Research Summary: Slash Management Techniques

Fire crews use a torch to burn a field

The Boulder County Parks and Open Space Department offers grants for research on county open space lands each year. All proposals are reviewed by a team of resource specialists, and awarded research projects are monitored during their activities on open space. The following is a summary of a 2015 study conducted by Erin Berryman, Michael Battaglia and Chad Hoffman. Their project focused on fire effects for different slash management techniques in lower montane ponderosa pine forests.


The need to reduce forest densities and surface fuel loads to reduce fire hazard and reintroduce fire in lower montane ponderosa pine forests has been recognized by Boulder County Parks and Open Space (BCPOS) and other agencies across the western United States. Often mechanical treatments are used to manipulate the forest density to achieve success in reducing crown fire hazard and provide an opportunity to reintroduce prescribed fire. However, the amount of slash material generated from these activities can increase the surface fuel loadings on site resulting in increased surface fuel loads available for combustion during subsequent prescribed fire activities.

Different methods of slash management produce fuelbeds with unique characteristics (e.g. loading, depth, SAV) which influence fire behavior and effects. For example, masticated fuelbeds typically result in higher surface bulk densities, which is thought to lead to slower rates of spread, and increased fire residence burnout times. In contrast, lop-and-scatter fuelbeds often have lower surface fuel bulk densities but contain large spatial heterogeneity within the fuels complex. In general lop and scatter fuel beds are thought to result in faster rates of spread compared to masticated fuel beds.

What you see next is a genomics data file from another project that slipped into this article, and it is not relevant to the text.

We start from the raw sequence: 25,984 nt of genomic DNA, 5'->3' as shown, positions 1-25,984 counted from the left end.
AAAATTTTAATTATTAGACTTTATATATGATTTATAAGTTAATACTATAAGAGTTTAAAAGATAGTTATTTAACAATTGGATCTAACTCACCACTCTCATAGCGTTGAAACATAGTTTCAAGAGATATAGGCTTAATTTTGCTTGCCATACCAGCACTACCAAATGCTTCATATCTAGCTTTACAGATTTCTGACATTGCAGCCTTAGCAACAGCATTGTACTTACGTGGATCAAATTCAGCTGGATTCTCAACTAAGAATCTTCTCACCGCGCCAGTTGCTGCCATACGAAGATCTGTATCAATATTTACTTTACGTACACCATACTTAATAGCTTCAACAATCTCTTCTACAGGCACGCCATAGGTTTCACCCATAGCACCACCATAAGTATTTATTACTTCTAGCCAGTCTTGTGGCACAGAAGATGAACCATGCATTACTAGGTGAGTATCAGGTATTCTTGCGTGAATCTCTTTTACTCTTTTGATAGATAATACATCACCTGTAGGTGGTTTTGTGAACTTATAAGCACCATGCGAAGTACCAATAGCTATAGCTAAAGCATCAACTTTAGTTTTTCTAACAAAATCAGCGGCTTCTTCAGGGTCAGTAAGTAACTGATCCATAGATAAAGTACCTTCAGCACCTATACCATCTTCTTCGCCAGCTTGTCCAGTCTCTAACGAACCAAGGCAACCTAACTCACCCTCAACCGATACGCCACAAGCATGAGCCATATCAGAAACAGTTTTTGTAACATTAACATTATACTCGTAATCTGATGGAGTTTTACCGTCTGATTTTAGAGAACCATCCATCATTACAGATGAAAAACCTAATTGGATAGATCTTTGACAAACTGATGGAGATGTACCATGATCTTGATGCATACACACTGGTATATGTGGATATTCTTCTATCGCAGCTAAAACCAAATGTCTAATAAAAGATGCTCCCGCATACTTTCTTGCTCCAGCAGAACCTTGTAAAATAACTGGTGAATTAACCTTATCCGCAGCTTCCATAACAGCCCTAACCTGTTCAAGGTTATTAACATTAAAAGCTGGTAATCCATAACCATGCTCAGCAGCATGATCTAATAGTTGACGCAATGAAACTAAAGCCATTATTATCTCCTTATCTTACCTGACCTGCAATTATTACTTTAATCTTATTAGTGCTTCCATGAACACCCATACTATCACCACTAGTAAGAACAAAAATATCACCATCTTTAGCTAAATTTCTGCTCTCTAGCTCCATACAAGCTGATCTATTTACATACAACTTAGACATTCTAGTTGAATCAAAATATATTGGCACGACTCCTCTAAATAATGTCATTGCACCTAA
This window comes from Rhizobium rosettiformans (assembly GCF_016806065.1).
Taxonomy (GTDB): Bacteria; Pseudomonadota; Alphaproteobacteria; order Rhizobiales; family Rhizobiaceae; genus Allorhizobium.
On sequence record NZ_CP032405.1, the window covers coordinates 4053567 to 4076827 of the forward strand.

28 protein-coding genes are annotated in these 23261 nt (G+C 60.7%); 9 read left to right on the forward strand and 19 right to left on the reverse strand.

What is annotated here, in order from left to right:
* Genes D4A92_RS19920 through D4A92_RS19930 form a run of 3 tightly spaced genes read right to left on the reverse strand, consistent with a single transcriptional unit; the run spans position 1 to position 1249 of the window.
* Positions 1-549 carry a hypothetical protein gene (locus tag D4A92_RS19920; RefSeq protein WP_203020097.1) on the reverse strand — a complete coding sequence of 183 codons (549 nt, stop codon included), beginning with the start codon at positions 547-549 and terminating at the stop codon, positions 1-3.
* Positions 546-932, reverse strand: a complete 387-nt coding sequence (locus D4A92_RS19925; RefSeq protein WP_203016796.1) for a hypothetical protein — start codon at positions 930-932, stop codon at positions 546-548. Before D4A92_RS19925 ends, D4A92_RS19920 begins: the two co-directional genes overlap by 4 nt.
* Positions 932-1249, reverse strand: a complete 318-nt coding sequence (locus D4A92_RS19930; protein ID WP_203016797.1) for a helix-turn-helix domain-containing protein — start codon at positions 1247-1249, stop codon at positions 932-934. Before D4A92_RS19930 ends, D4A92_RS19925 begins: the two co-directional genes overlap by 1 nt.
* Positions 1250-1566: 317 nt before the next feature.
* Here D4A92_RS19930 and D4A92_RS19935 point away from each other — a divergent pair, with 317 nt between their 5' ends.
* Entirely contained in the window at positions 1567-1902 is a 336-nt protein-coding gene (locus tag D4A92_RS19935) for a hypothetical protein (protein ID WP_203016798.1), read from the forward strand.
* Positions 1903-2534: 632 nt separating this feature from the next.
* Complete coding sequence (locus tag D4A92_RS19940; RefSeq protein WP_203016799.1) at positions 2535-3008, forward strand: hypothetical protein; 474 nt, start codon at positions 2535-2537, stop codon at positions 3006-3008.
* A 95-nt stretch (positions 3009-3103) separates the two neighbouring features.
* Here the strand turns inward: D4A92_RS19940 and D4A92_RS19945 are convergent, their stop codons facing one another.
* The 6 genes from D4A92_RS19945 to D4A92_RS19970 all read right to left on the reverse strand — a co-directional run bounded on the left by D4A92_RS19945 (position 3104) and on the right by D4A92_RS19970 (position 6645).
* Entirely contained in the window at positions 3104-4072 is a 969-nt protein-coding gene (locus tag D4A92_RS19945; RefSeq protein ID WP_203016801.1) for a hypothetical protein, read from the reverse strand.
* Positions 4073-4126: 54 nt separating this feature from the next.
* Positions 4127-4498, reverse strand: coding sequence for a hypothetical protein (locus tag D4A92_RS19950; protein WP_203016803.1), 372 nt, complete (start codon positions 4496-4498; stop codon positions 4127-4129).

Our objective was to compare the impact of mastication versus lop-and-scatter slash management techniques on the key fire effect of soil heating. A prescribed fire was conducted November 2014 at Heil Valley Ranch northwest of Boulder, Colorado. Twelve 1 m2 fuelbeds were constructed with three different fuel loadings out of two types of fuel: lop-and-scatter (“slash”) and masticated. Underneath each fuelbed, thermocouples were buried at three different depths to measure the heating front into the soil during the burn.

Overall, we found that soil heating was low for all fuel type-loading combinations and the heating duration was very short (only a few minutes). Based on these results, it is expected that soil damage from this prescribed burn was minimal. Future fires that burn in similar fuel types during similar conditions are not expected to cause damage to fine roots or soil nutrient cycling.

Summary of Conclusions

Burning either slash or masticated fuel at fuel loadings of up to 27 tons per acre did not cause soil temperatures to exceed thresholds of soil biological damage.

There was no difference in soil heating between masticated and slash fuels.

Fuel loading did have a small but significant effect on soil heating, suggesting that if the burn had exhibited more extreme fire behavior due to weather, the highest fuel loading may have resulting in damaging soil temperatures.

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